Apple's CEO Takes A Stand — And A Risk
Apple CEO Tim Cook put himself and his company front and center in a national debate on digital privacy, when he decided Apple would not comply with a federal court order to help unlock an iPhone used by one of the San Bernardino terrorists. The Department of Justice has accused the company of using the case as a marketing opportunity.
But a look at Cook's record running Apple since 2011 makes his motivations appear more nuanced and his confrontation with the federal government inevitable.
Cook gave a speech at a cybersecurity summit in Palo Alto last year organized by President Obama at a time when tech companies were on edge following Edward Snowden's revelations about hacking by the NSA.
"If those of us in positions of responsibility fail to do everything in our power to protect the right of privacy," Cook told the audience, which included President Obama, "we risk something far more valuable than money. We risk our way of life."
And there are instances where Cook has not been afraid to confront the government on issues he considers morally important. Last year he wrote an op-ed in The Washington Post speaking out against state legislation that he believed would let businesses deny services to gay, lesbian and transgender people. Cook himself came out as gay in the pages of Bloomberg Businessweek.
"Tim Cook is much more comfortable than many CEOs taking stances on issues that impact all of us," says Neil Cybart, an analyst who founded AboveAvalon.com, which follows Apple.
Under Cook's leadership, Apple is now using 100 percent renewable energy in the U.S. and China. And it's worked to improve conditions at its manufacturing plants in China. "It's about trying to tell the world certain ideals that represent Apple," Cybart says.
Even under Apple founder Steve Jobs, the company did emphasize values — remember the "Think Different" ad campaign that used pictures of the Dalai Lama, Amelia Earhart, Mahatma Gandhi and other icons. But Jobs focused on the integrity of Apple's products.
Erik Gordon, a professor at the University of Michigan Ross School of Business, sees a change under Cook.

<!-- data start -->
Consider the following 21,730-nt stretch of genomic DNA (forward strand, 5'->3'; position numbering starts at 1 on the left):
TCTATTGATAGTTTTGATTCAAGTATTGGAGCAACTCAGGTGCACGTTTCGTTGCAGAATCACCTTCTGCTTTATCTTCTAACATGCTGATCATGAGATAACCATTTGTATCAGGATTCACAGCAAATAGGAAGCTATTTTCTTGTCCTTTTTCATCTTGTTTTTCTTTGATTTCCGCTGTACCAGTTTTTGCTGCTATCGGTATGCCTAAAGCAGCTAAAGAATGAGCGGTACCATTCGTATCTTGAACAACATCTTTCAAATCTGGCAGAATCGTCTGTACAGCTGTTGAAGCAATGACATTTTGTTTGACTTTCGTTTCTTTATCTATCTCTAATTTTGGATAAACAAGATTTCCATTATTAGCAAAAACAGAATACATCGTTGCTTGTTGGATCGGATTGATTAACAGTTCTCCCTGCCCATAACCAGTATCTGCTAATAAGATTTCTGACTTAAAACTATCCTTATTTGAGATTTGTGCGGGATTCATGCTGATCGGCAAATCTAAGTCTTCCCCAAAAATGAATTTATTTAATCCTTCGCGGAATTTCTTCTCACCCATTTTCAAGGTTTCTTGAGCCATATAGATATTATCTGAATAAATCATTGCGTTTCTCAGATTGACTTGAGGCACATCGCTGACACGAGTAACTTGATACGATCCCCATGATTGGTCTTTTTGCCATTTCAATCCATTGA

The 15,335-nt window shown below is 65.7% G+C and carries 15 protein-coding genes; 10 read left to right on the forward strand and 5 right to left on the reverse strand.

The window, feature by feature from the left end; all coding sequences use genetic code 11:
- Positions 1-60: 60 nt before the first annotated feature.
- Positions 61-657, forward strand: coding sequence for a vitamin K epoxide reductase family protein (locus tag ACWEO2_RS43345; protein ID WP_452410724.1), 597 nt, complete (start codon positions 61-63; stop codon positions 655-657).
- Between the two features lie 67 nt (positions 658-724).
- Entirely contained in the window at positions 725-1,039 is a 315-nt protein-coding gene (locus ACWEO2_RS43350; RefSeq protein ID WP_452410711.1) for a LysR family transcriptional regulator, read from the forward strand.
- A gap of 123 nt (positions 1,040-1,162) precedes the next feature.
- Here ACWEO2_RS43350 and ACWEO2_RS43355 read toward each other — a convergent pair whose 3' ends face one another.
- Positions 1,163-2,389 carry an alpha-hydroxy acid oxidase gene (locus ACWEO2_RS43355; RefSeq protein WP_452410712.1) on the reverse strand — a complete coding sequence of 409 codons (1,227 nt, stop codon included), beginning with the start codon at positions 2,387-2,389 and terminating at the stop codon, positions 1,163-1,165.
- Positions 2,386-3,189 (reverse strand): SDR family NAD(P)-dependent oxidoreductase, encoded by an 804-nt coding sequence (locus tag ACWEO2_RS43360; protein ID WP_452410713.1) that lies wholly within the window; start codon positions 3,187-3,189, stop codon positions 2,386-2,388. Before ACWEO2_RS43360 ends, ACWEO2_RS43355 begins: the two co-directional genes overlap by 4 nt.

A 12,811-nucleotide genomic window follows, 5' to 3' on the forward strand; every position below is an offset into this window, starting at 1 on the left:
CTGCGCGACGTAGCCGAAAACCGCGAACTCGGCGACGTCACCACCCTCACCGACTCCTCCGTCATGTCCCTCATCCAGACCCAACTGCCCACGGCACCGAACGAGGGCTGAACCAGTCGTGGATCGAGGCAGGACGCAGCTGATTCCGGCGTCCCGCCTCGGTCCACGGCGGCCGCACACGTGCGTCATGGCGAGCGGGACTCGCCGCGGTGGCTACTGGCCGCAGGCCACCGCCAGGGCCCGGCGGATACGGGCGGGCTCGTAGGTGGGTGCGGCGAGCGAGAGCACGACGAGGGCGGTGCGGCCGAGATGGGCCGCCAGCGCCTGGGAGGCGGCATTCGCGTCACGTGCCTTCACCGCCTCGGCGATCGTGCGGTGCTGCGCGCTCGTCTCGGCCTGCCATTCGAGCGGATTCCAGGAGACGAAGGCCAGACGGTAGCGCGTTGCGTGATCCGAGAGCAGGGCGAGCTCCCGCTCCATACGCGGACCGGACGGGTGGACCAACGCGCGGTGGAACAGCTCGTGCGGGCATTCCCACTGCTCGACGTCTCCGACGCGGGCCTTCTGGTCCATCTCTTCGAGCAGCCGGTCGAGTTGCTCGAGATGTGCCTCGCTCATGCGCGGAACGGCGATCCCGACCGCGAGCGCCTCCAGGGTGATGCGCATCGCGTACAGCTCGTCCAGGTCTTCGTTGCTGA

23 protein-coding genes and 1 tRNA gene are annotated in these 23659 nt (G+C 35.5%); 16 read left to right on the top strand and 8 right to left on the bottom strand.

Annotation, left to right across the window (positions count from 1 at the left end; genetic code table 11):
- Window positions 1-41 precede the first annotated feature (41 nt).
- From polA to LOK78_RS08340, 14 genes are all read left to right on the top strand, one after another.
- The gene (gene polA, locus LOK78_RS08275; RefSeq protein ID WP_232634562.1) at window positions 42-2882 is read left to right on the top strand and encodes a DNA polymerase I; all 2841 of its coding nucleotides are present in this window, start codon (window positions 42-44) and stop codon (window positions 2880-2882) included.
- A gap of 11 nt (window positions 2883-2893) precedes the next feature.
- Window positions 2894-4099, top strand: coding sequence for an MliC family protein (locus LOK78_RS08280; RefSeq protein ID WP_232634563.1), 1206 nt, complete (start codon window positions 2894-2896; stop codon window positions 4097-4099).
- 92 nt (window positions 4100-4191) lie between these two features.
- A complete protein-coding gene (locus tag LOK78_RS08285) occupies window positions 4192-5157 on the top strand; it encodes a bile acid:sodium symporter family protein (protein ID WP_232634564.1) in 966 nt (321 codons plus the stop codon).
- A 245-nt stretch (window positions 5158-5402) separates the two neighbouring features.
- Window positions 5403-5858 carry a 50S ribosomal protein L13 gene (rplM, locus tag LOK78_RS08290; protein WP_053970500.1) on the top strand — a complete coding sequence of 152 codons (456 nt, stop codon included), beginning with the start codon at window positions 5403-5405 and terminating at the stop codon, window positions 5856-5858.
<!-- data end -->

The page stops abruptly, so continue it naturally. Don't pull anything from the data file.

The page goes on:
"Apple's a different company," Gordon says. "It just doesn't seem to have that excitement that it used to have. The new products are not knocking people out, and the CEO is not providing that kind of leadership."
Under Cook, Apple does have a new product line with the Apple Watch. But, it hasn't generated the kind of excitement that the iPod, iPhone or iPad did.
Still, Cook can't be called a failure. Under his leadership the company released a larger version of the iPhone to record sales. Kellie McElhaney, a professor at UC Berkeley's Haas School of Business, says Cook has a great team of people, and unlike Jobs he delegates.
"Let's not forget, he's not operating alone," McElhaney says. "He has a very intelligent, quite capable, quite successful senior leadership team who's obviously at the table with him. He's got a trove of advisers."
This week protesters lined up in front of Apple stores nationwide to show support for the company's stance on privacy.
Malkia Cyril of the Center for Media Justice says, as an African-American activist, she's aware of a history of government surveillance of black activists. And that's why Apple has her support.
"What makes sense to me is that encryption is good business," says Cyril, an iPhone user. "That's the bottom line. Keeping customers safe is good business, and if Apple knows that, good for them."
In many ways Cook has been saying that, and more for many years. He's said you don't have to choose between doing good and doing well.
But only a few dozen people were lined up outside the Apple store in San Francisco — that's nothing compared to the hundreds and thousands that line up for new products.
Cook is taking a gamble here: Polls remain divided on whether Apple has the support of the American people.
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